Men and women shave their heads for childhood cancer - WLOX.com - The News for South Mississippi

Men and women shave their heads for childhood cancer

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PASCAGOULA, MS (WLOX) -

Two by two, brave volunteers took a seat in barber chairs to have their heads shaved Saturday in Pascagoula. Kari Adcock, one of the women behind the event, said it all started last year after she read on Facebook that a friend of hers was shaving her head.

"I thought, 'Why in the world would she do that?'" Adcock recalled. "I clicked on the link and saw what they stood for and that they raise money for childhood cancer, which is severely under funded."

So for the second year in a row now, Adcock has shaved her head for the St. Baldrick's Foundation.

"As a parent and a nurse, you want to fix things. But there are some things you just can't fix," Adcock said.

More than a dozen others joined her in getting a new hairdo, including a mother and daughter.

"A friend of mine in my unit was diagnosed last year with cancer," Ozie Taylor said. "I can always grow my hair back, but she will always have that stigma with her about the cancer, and I'm just glad I can help in a little way."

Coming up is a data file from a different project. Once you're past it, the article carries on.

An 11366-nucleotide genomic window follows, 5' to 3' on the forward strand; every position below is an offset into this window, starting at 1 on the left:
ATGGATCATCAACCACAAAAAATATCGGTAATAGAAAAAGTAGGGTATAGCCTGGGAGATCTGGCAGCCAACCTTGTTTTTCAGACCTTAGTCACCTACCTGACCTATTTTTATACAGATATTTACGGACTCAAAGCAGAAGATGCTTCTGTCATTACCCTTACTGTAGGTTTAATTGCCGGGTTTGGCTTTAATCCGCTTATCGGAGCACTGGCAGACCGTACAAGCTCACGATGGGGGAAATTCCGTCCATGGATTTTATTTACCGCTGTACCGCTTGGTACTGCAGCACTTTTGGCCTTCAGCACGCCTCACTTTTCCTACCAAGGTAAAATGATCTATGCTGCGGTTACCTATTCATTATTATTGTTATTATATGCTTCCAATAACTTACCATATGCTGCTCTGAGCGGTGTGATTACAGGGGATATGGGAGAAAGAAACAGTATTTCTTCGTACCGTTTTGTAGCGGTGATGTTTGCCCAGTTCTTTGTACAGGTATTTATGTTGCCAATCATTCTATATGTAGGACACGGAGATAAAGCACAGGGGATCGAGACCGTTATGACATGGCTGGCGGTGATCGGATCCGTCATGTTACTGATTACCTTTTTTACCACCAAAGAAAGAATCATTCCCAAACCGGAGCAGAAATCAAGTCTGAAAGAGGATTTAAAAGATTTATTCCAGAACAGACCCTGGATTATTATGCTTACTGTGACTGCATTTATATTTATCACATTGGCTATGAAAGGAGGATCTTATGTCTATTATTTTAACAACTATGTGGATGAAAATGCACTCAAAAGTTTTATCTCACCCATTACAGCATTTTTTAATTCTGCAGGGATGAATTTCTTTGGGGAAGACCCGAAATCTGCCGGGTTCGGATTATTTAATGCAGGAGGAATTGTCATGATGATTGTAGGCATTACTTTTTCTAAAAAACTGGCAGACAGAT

As you can imagine, Taylor's daughter was a bit weary about shaving her head. But after recently finding out a friend's grandson was diagnosed with cancer, it made her decision much easier.

Alexandria Taylor Barial said, "Any way to show support to someone going through such a hard time is truly wonderful."

Thirteen-year-old Max Greenough shaved his head two years in a row for St. Baldrick's.

"My mom brought it up last year when I was getting my haircut and I thought it would be kind of fun. And everyone asked me why I was bald, and I told them for St. Baldrick's," Greenough said. "I raised $500 I think this year and $800 last year."

Adcock said, "It's not a small thing to shave your head for awareness, and I don't think words can express how much it means to me to see how it's grown."

And after all, Adcock admits it is not so bad to be bald.

"It's kind of liberating. I haven't used my blow dryer at all since March 16th of last year," Adcock said. "I think bald can be beautiful, too. And I think it's important that children see that and know just because they have to endure something that is awful, they can still be beautiful, too."

Of every dollar donated to St. Baldwick's, 82 percent goes to finding a cure for childhood cancer.

To learn more about the foundation, visit http://www.stbaldricks.org/.

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